On the Pitch: Real Salt Lake Shares Rio Tinto Stadium With Vancouver Whitecaps FC

In-venue production team handles shows for both clubs

The past 10 months have been a whirlwind for Major League Soccer. After last summer’s MLS Is Back Tournament in the Orlando bubble and the eventual return to empty home stadiums, the attendance of some clubs in the league are returning to pre-pandemic levels. Much like At the Ballpark, On the Gridiron, On the Hardwood, and At the Rink, SVG’s On the Pitch takes you into the control room with in-venue crews to understand what their job is like before, during, and after the official’s whistle is blown.

A brand-new season generates a fresh set of opportunities for growth and success. In Utah, Real Salt Lake has an opportunity to improve its in-venue team’s skills in both production and hospitality by assisting a fellow club’s staff that is unable to cross the U.S.-Canadian border. Temporarily sharing Rio Tinto Stadium with Vancouver Whitecaps FC, the Real Salt Lake in-venue team has its own production plan but is pulling off shows for its guest, providing dedicated video content and a match-day environment that is as authentic as possible 989 miles from home.

“We had a few Zoom calls before their first game because they actually played about two weeks before Real had their first game,” says Stacey Taggart, director, game presentation, Real Salt Lake. “Vancouver has been really great, and it hasn’t felt that different since we’ve all become used to working from home.”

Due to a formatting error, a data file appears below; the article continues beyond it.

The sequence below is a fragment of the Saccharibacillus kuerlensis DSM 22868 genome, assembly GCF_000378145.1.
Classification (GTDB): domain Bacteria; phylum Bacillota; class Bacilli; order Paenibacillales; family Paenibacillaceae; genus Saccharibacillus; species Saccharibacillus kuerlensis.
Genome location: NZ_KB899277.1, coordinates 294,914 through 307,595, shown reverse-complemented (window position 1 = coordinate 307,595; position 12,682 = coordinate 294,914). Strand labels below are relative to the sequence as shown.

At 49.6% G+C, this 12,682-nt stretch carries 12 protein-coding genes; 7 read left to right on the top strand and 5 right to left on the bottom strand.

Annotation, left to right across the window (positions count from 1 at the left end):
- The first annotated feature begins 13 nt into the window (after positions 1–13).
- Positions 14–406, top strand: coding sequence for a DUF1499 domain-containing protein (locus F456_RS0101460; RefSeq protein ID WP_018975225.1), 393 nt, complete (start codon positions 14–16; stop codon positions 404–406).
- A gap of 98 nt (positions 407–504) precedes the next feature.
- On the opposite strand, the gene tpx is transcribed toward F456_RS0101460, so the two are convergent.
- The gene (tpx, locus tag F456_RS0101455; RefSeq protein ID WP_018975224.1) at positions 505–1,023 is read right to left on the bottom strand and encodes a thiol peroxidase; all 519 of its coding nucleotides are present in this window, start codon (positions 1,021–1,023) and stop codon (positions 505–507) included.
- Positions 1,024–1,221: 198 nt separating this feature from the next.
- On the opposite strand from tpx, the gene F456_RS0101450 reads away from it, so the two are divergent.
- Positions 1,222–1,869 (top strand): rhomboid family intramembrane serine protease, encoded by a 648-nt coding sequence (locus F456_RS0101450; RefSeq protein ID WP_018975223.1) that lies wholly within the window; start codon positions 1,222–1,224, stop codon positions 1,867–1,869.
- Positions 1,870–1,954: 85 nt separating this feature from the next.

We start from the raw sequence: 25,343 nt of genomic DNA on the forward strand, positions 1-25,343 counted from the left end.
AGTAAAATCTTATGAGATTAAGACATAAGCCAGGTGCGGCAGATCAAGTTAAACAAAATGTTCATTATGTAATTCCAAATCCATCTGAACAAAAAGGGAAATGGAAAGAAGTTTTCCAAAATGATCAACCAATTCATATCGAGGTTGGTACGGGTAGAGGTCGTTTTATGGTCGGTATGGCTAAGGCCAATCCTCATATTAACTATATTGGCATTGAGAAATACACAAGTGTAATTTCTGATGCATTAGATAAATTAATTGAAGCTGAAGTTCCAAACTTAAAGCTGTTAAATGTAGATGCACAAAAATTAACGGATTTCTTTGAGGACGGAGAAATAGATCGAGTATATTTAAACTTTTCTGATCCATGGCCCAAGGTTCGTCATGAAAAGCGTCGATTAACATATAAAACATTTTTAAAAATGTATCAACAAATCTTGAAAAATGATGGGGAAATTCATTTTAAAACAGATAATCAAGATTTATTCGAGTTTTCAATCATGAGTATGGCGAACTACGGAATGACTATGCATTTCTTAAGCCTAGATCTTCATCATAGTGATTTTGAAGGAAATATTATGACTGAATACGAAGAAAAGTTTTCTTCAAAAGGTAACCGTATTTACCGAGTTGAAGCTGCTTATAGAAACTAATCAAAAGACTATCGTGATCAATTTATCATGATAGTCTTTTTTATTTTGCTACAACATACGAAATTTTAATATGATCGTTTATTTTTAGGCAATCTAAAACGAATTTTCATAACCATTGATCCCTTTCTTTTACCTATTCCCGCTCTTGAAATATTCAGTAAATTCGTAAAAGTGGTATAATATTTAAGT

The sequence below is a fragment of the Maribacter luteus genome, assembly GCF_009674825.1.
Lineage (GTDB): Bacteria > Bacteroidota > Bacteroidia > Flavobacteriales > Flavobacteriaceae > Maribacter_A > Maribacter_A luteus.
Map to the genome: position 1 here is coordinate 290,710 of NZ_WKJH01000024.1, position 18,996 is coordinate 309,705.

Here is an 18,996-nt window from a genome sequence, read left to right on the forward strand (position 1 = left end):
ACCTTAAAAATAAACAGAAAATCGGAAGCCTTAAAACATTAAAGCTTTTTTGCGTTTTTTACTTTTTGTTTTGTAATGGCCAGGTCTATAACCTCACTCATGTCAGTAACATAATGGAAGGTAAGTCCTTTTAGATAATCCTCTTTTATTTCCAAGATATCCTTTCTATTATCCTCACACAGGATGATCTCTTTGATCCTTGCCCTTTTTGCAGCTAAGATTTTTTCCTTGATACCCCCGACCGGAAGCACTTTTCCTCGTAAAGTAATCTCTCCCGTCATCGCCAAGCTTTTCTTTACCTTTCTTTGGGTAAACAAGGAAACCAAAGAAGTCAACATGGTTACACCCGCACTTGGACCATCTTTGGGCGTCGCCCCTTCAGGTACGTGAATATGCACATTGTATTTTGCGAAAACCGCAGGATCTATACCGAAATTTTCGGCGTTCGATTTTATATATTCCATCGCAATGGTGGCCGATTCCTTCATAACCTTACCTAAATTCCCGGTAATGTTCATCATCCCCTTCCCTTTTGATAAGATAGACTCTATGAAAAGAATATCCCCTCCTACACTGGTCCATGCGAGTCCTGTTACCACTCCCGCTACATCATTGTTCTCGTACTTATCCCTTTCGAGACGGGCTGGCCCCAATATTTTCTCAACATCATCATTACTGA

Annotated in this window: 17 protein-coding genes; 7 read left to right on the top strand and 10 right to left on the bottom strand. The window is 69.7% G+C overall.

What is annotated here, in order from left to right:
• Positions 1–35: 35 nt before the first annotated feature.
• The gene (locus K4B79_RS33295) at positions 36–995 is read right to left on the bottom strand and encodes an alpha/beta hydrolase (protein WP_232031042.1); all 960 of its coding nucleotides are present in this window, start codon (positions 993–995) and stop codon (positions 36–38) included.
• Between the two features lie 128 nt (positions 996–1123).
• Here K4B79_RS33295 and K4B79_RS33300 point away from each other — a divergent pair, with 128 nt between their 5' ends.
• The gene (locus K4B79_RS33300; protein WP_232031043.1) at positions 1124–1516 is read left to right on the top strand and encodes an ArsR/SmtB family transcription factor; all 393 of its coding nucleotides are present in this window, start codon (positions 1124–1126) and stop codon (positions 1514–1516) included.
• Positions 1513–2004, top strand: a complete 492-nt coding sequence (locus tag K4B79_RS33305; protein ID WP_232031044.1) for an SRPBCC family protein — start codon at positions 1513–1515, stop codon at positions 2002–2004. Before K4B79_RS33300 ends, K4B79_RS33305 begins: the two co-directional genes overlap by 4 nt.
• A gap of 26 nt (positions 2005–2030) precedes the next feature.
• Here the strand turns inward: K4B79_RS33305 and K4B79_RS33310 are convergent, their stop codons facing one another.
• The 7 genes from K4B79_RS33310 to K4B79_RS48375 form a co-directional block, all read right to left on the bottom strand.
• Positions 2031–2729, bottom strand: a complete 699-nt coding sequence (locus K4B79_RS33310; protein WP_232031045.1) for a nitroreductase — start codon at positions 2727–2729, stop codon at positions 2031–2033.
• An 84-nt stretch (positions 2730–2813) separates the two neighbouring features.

Stateside Shows: Adapting to the Pandemic

Real Salt Lake’s DJ Erockalypze (left) and Stacey Taggart entertain fans at Rio Tinto Stadium.

Since the harshest days of the COVID-19 pandemic, Canada-based professional teams either have played “home” games in U.S. stadiums — like the NBA’s Toronto Raptors in Tampa and MLB’s Toronto Blue Jays in Buffalo and Dunedin, FL — or have played all games in a bubble in Canada. Major League Soccer’s Canadian teams, including Vancouver Whitecaps FC, are playing their matches far from home.

On the logistical side in Salt Lake City, both clubs will operate in a separate bubble. While Real Salt Lake uses its usual spaces Vancouver will practice at America First Field, dress in the locker room reserved for the former Utah Royals FC of the NWSL, and enter through a different entrance at Rio Tinto Stadium. As for the production end, Taggart and her Whitecaps counterpart, Specialist of Game Presentation, Events, and Experience Jeremy Benjamin, are working together via Zoom to develop a run of show while his team generates videoboard content in British Columbia.

“Jeremy is preparing everything for us,” Taggart explains, “so I’m able to show up and call the game. [Vancouver Whitecaps FC has no] fans in the stands, so we’re pumping in crowd noise for them. We have their generic crowd noise that we play the entire time. And they have specific chants that I play throughout the game, like every five minutes or so just to add more atmosphere. That has actually been fun because it’s such a contrast from what we’re doing with Real.”

A look into the control room with Mike Chidsey during a match vs. Nashville SC on May 15.